Football is one of the greatest examples of everything right and wrong with America. Fuck your sports, we have our own and soccer is stupid (and yes, we will call it soccer). And we hate the metric system; the horribly designed system we have in place is perfectly fine "But it's easier to convert using the metric system!" Stop bringing more math into the equation. It makes our heads hurt. We're ranked low in math. How low? I couldn't tell you, because I don't have that many fingers.
What was I talking about? Oh right, football.
For 15 years the NFL used the same strategies Big Tobacco used to cast doubt on links to concussions. And these are the people we're siding with?As much as I love getting drunk and watching grown men beat the living hell out of each other (or children, when my friends force me to go to their children's games), recent reports of the concussion issues in the NFL have put a damper on things. While at first I was a little resistant to any sort of rule changes, the more I learned, the more I realized how truly dangerous the sport had become, and how terrible it was that 40% of fans were irate about the new rule changes.
So here are a few pointers that I hope will convince you that these changes need to happen, no matter what.
1. The odds of mental health problems in players are absolutely staggering.
The first argument people always bring up when debating the issue is, "Players knew football was a tough sport when they signed up! It was their decision!" True, but the main thing people fail to realize about this argument is the sheer matter of scale.
Let's briefly compare it to the McDonald's hot coffee case. I know I've lost some of you already, but do a quick internet search and you will see her horrific burns (obviously graphic content). Everyone knows that coffee is hot, and you should be careful. But there's a difference between the cup of coffee that makes you say "gee whiz" when it burns you and the cup of coffee that makes you say absolutely nothing, because you have become unconscious due to the pain. If I gave you a cup of coffee and said, "Hey, this is hot," you would naturally be careful. But if I gave you a cup of coffee and said, "Hey, if this touches your skin for more than two seconds you're going to need skin grafts on 6% of your body," you would probably treat that cup of coffee like a cup of horse semen.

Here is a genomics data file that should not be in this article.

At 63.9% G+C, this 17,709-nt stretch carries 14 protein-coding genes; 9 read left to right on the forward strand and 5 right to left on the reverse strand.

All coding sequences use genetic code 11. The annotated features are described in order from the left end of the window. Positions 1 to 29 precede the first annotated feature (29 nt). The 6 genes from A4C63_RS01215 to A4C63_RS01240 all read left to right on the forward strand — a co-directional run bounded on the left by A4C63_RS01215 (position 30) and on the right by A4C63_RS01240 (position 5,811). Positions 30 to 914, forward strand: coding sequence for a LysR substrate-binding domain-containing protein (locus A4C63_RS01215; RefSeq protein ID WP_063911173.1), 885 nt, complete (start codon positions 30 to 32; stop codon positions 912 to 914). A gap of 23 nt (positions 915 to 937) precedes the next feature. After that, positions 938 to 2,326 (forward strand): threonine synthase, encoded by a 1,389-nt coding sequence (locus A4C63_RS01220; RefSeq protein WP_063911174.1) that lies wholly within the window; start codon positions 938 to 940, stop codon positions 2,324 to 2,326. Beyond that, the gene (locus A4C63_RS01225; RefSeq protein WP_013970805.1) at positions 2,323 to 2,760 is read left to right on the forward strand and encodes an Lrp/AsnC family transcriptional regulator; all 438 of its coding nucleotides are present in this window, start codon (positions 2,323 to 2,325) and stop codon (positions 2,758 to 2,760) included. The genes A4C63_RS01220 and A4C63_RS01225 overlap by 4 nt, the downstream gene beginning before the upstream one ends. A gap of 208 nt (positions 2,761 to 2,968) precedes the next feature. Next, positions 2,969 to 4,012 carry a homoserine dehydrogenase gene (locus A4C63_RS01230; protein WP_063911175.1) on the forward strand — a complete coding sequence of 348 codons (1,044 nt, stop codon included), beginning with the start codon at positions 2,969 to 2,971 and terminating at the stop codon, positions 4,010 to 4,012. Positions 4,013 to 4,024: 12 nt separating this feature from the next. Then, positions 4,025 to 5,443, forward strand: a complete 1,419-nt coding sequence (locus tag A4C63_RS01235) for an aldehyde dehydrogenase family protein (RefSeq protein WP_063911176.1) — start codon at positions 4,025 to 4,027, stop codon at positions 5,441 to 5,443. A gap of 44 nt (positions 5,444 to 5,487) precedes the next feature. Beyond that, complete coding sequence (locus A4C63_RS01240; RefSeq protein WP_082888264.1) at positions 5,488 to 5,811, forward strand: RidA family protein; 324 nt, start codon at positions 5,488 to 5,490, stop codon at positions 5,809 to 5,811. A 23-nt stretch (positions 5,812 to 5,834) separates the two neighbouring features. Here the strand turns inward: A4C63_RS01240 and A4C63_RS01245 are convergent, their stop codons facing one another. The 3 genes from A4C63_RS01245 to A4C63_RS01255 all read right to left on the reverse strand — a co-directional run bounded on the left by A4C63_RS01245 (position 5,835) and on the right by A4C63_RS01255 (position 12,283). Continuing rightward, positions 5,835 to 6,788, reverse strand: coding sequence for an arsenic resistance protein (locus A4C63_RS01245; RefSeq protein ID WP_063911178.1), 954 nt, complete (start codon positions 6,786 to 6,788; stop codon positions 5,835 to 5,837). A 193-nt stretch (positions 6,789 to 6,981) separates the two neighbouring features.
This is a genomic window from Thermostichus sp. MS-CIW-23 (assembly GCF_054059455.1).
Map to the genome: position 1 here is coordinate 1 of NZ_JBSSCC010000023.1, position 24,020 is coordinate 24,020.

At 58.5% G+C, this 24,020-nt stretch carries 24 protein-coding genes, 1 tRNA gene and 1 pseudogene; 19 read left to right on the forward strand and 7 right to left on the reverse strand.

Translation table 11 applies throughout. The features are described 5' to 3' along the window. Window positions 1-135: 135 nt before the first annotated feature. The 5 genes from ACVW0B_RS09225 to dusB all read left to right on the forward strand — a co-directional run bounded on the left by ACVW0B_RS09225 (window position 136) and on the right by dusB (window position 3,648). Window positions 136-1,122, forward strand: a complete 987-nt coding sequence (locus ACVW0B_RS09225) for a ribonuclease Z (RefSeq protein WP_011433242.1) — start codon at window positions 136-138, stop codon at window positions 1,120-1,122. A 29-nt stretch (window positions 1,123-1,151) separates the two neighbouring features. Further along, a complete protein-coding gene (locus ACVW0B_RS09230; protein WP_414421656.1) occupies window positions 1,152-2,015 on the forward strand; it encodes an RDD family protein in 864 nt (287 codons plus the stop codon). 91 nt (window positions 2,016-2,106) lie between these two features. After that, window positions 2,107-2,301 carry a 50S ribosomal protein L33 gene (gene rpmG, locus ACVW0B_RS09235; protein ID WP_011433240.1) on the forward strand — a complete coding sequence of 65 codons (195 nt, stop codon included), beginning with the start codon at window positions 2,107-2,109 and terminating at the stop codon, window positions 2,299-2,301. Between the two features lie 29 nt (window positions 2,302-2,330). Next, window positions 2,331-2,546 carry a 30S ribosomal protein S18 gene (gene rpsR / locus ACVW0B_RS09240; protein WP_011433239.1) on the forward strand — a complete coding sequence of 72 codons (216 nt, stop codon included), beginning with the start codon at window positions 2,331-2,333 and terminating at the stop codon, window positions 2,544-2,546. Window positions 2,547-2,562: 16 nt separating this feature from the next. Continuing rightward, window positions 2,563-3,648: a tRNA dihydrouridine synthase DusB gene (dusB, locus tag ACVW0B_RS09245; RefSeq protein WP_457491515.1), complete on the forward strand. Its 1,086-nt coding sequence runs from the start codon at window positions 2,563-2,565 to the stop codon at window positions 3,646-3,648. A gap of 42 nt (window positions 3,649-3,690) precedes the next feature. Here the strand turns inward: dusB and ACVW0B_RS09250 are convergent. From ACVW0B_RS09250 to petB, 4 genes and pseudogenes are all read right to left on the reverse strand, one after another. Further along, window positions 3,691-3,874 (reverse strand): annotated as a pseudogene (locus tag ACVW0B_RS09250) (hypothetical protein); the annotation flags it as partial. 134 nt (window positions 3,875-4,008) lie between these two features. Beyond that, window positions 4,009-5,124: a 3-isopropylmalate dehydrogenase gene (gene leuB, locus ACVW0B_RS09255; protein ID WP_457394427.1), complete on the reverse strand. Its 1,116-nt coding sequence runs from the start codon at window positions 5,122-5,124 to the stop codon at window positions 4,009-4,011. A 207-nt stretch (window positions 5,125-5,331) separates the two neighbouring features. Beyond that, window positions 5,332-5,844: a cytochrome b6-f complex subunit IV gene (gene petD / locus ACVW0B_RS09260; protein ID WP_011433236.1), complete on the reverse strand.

"One cream or two, Wilbur?"
Some light study in epidemiology (pause to figure out what the hell that is) could shed some light on the situation. An NFL-funded study at the University of Michigan found that retired NFL players were 19 times as fucking likely to experience dementia, Alzheimer's, or other memory-related disease before they were 50. "But," you say, "that's still only 1.9% of retirees. Is that really that big of a deal?"
Well, let's stack it up to the big boys. The gold standards of ensuring death by totally preventable causes:
- One of the most famous studies in public health was the Doll smoking study. They found that people who smoked 25+ cigarettes a day were a measly 16.3 times as likely to develop lung cancer. Close, but no cigar.
- Feel like playing around in asbestos? Go for it! You're only 2-8 times as likely to get lung cancer!
- Or just go nuts and do them both at the same time! People who smoke AND were exposed to asbestos only had a lung cancer rate 14.4 times higher than normal.
- People with a BAC .10 or greater are 7 times as likely to get into fatal car accidents. YAWN! It takes a BAC of almost double the legal limit to FINALLY surpass that pesky number 19.
And those are the heavy hitters. I could name plenty more examples of things that are well known risk factors for diseases that hang out around the 2-5x ratio area. And the effect absolutely ruins your life. I'm not talking about stiff joints or needing a cane, I'm talking about not being able to walk or talk right, higher rates of serious depression, volatile bursts of anger, vision trouble, and premature death.